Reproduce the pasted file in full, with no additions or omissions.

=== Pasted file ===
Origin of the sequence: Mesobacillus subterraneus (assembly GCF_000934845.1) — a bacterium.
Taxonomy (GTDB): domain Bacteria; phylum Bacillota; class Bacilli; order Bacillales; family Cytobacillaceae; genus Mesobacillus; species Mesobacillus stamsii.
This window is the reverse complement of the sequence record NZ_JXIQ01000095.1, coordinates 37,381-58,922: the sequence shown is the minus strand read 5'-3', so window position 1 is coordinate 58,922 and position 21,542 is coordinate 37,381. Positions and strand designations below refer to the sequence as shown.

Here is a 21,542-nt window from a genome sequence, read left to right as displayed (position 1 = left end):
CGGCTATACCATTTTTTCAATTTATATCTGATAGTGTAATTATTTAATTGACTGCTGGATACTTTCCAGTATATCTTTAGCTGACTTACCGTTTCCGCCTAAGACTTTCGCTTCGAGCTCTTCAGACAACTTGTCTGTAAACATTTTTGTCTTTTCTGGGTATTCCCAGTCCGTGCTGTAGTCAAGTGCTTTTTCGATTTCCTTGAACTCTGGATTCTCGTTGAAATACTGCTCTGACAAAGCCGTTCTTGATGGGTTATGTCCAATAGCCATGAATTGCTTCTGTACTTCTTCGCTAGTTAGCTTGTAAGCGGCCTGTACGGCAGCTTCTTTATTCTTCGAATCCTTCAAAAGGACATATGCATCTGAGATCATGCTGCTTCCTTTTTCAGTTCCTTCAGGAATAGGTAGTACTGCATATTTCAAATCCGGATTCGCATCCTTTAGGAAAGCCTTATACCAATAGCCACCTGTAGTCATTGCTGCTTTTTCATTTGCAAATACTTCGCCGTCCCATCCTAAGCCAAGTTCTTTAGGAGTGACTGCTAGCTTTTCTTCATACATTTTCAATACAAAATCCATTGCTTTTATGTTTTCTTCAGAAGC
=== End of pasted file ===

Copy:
Origin of the sequence: Mesobacillus subterraneus (assembly GCF_000934845.1) — a bacterium.
Taxonomy (GTDB): domain Bacteria; phylum Bacillota; class Bacilli; order Bacillales; family Cytobacillaceae; genus Mesobacillus; species Mesobacillus stamsii.
This window is the reverse complement of the sequence record NZ_JXIQ01000095.1, coordinates 37,381-58,922: the sequence shown is the minus strand read 5'-3', so window position 1 is coordinate 58,922 and position 21,542 is coordinate 37,381. Positions and strand designations below refer to the sequence as shown.

Here is a 21,542-nt window from a genome sequence, read left to right as displayed (position 1 = left end):
CGGCTATACCATTTTTTCAATTTATATCTGATAGTGTAATTATTTAATTGACTGCTGGATACTTTCCAGTATATCTTTAGCTGACTTACCGTTTCCGCCTAAGACTTTCGCTTCGAGCTCTTCAGACAACTTGTCTGTAAACATTTTTGTCTTTTCTGGGTATTCCCAGTCCGTGCTGTAGTCAAGTGCTTTTTCGATTTCCTTGAACTCTGGATTCTCGTTGAAATACTGCTCTGACAAAGCCGTTCTTGATGGGTTATGTCCAATAGCCATGAATTGCTTCTGTACTTCTTCGCTAGTTAGCTTGTAAGCGGCCTGTACGGCAGCTTCTTTATTCTTCGAATCCTTCAAAAGGACATATGCATCTGAGATCATGCTGCTTCCTTTTTCAGTTCCTTCAGGAATAGGTAGTACTGCATATTTCAAATCCGGATTCGCATCCTTTAGGAAAGCCTTATACCAATAGCCACCTGTAGTCATTGCTGCTTTTTCATTTGCAAATACTTCGCCGTCCCATCCTAAGCCAAGTTCTTTAGGAGTGACTGCTAGCTTTTCTTCATACATTTTCAATACAAAATCCATTGCTTTTATGTTTTCTTCAGAAGC